There are three points to make in response to Rand’s theory. First, it is a strictly empirical question whether or not an absence of regulations conduces to flourishing. Too much regulation does indeed stifle economies and the people who belong to them, but it doesn’t follow that a complete absence of regulation is appropriate. Second, not all invidious governmental restrictions are commercial restrictions. Third, and most importantly, Rand implicitly accepts the position that a just society is one that allows its members to flourish. We often hear of ‘inalienable’ rights, the idea being that, simply by virtue of being human, we are entitled to vote, to own property, and the like. But any right someone has to own property, or to speak his mind, or to own a firearm, is obviously quite alienable. People should be allowed to own property—within limits, e.g. they shouldn’t be allowed to own air or oceans. People should be allowed to own firearms---within limits, e.g. they shouldn’t be allowed to own rocket-launchers. People should be allowed to vote—within limits, e.g. they should not be allowed to vote for patently immoral measures, such as permitting the recreational torture of children. The only truly inalienable right that anyone has is the right to flourish.
Justice in Relation to Human Flourishing
A viable theory of justice is implicit in the 15 “universal principles of justice” identified by Marry Anne Glendon:
1. the right to live,
2. the right to protection of health,
3. the right to work,
4. the right to social assistance in cases of need,
5. the right to property,
6. the right to education,
7. the right to information,
8. the right to freedom of thought and inquiry,
9. the right to self-expression,
10. the right to fair procedures,
11. the right to political participation,
12. the right to freedom of speech, assembly, association, worship, and the press,
13. the right to citizenship,
14. the right to rebel against an unjust regime, and
15. the right to share in progress.
Without any given one of these rights, there can be no flourishing. One cannot flourish without having health, freedom, and protection from violence; and each of the rights enumerated by Glendon is a direct consequence of this fact. One cannot possibly live, let alone flourish, without state protection; hence Right #13. One cannot be psychologically healthy without having the freedom to associate with others; hence Right #12. (The others scarcely require explanation.)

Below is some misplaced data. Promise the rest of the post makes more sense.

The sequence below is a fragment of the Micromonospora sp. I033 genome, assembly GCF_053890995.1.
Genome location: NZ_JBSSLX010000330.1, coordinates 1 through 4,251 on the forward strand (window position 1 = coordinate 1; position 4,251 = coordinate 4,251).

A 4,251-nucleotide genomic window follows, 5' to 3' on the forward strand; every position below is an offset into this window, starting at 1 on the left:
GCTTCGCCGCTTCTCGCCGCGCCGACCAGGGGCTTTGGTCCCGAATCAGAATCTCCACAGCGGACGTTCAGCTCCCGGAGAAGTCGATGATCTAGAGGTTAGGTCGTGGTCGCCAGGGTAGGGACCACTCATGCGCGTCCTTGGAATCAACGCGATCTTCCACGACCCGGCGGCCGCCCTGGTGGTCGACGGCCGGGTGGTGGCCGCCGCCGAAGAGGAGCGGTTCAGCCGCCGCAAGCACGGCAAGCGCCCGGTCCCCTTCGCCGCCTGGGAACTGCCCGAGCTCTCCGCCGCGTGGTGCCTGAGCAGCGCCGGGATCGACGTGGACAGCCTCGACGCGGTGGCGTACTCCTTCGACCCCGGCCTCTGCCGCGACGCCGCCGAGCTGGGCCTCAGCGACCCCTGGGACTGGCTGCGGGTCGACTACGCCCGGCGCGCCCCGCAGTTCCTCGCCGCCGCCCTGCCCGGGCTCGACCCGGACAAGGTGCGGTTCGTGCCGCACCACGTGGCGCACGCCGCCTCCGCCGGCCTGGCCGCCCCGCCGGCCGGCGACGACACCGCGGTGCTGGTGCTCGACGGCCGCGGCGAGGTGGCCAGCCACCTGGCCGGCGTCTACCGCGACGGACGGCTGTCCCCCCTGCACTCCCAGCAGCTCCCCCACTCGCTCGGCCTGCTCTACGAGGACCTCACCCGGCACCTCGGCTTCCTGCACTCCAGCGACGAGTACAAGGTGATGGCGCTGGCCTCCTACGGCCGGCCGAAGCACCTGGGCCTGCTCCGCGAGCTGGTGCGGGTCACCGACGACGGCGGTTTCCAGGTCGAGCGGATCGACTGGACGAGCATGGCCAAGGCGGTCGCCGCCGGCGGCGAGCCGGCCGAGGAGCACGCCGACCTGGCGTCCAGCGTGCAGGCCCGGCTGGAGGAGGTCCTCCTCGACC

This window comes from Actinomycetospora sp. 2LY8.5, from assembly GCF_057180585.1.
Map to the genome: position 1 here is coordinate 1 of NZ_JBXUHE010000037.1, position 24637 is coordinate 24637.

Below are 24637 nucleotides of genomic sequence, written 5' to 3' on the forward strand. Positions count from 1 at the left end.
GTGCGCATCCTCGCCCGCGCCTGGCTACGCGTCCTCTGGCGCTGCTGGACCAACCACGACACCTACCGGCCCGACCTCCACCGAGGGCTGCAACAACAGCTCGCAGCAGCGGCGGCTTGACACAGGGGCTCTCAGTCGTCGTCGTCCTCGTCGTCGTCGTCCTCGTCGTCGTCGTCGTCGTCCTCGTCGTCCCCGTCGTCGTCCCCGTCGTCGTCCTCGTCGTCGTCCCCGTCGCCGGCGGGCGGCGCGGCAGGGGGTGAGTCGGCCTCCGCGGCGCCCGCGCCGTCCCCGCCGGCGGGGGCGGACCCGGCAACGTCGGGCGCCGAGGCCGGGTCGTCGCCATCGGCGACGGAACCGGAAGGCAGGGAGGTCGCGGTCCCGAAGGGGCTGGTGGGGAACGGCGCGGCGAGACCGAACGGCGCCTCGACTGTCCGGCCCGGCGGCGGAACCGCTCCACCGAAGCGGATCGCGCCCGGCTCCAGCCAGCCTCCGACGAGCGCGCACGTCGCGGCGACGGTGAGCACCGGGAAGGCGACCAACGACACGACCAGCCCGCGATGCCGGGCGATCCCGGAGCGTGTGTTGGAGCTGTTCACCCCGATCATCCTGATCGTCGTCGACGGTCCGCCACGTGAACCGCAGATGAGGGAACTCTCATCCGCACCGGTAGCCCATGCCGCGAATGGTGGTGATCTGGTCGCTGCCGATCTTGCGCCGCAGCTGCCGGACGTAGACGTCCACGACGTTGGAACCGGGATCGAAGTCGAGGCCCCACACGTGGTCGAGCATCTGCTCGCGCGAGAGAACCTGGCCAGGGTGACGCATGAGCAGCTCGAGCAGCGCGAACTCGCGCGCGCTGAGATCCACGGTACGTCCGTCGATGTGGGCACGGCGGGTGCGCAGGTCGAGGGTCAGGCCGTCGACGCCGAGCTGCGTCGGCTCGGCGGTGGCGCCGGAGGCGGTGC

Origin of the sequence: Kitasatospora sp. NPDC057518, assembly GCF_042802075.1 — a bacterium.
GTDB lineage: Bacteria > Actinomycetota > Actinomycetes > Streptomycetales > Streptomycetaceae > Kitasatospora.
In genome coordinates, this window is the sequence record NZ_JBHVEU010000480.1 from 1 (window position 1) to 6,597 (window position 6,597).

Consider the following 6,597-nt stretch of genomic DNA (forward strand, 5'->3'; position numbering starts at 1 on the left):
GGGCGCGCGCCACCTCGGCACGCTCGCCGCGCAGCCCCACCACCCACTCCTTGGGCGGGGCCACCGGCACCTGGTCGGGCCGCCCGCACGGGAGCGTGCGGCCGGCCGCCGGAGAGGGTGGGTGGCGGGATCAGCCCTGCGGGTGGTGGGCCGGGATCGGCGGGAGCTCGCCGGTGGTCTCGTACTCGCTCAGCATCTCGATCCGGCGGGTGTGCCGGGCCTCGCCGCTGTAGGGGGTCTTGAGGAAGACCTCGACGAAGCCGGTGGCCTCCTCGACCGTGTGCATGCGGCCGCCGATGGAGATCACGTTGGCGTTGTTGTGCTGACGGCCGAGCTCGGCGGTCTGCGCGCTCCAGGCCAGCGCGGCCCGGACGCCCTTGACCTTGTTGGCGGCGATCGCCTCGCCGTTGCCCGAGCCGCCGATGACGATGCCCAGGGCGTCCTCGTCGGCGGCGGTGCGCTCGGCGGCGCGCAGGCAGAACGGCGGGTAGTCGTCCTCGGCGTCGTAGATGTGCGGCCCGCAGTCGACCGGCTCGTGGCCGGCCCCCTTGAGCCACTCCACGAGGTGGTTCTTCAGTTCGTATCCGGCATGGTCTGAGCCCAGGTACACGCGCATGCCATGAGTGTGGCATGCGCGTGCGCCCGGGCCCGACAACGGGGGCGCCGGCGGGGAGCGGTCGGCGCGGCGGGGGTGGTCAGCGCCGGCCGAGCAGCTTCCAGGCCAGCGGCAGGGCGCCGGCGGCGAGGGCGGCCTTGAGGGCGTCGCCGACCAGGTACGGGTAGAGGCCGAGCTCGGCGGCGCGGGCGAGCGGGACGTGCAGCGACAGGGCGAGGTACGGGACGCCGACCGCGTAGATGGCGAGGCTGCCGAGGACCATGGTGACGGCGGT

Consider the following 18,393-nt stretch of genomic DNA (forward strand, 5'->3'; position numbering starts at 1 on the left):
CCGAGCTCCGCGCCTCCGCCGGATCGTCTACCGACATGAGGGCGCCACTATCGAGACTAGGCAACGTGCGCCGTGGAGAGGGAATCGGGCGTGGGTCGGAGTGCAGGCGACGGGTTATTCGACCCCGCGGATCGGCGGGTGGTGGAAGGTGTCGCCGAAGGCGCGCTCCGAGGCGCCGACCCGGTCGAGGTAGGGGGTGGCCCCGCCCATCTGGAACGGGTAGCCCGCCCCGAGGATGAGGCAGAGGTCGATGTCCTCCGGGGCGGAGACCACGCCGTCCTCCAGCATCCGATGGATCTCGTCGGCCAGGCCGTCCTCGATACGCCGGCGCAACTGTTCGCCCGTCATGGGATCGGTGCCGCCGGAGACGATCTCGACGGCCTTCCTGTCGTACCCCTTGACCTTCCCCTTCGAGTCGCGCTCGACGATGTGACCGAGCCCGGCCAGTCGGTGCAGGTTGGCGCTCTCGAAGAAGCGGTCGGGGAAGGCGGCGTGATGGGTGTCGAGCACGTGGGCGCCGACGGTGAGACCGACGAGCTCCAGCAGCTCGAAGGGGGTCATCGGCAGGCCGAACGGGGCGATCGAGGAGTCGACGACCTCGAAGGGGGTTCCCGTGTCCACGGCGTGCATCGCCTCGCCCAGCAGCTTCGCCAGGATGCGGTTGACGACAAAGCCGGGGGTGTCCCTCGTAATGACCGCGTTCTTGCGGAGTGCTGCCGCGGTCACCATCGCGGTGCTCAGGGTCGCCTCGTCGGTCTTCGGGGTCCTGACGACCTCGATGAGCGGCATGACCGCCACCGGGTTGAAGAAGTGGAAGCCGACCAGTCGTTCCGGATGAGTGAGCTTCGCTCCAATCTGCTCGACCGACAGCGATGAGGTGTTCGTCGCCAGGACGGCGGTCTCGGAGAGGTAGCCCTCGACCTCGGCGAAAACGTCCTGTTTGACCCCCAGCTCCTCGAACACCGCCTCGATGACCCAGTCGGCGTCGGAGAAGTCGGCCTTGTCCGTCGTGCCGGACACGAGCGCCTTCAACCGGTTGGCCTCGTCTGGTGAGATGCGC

At the same time, none of these rights is strictly inalienable. For example, military service should sometimes be compulsory, which means that citizens can justly be required to risk and therefore forfeit their lives. The other rights are even more obviously alienable. Nobody has an unlimited right to free speech and self-expression; I do not have the right to ruin your wedding reception with endless unfunny jokes. Nobody has an unlimited right to information; I do not have the right to know your various passwords. People have these rights only to the extent that they do not conflict with other people’s rights to flourish.
Societies are under a categorical moral obligation to let their own members flourish, but what a society must do to fulfill this obligation varies with circumstances. Sometimes it involves allowing people to speak freely; other times it involves silencing them. Sometimes it involves letting people exchange goods and services; other times it involves preventing them from doing so. The one right that a society cannot permissibly take from its own citizens is the right to flourish. Consequently, a society is just if it disposes its own members to flourish, and justice is identical with flourishing-dispositiveness.
Crisp, R. (Ed.). (2014). Aristotle: Nicomachean Ethics. Cambridge University Press.
Kant, I. (2001). Lectures on ethics (Vol. 2). Cambridge University Press.
Osipian, A. L. (2010). Corrupt organizational hierarchies in the former Soviet Bloc. Transition Studies Review, 17(4), 822-836.
Rand, A. (1963). For the new intellectual: The philosophy of Ayn Rand. Penguin.
Rawls, J. (1971). A theory of justice. Harvard university press.
Steinhaus, Hugo (1948). "The problem of fair division". Econometrica. 16 (1): 101–104.
Struyk, R. J. (1996). Economic restructuring of the Former Soviet Bloc: The case of housing. The Urban Insitute.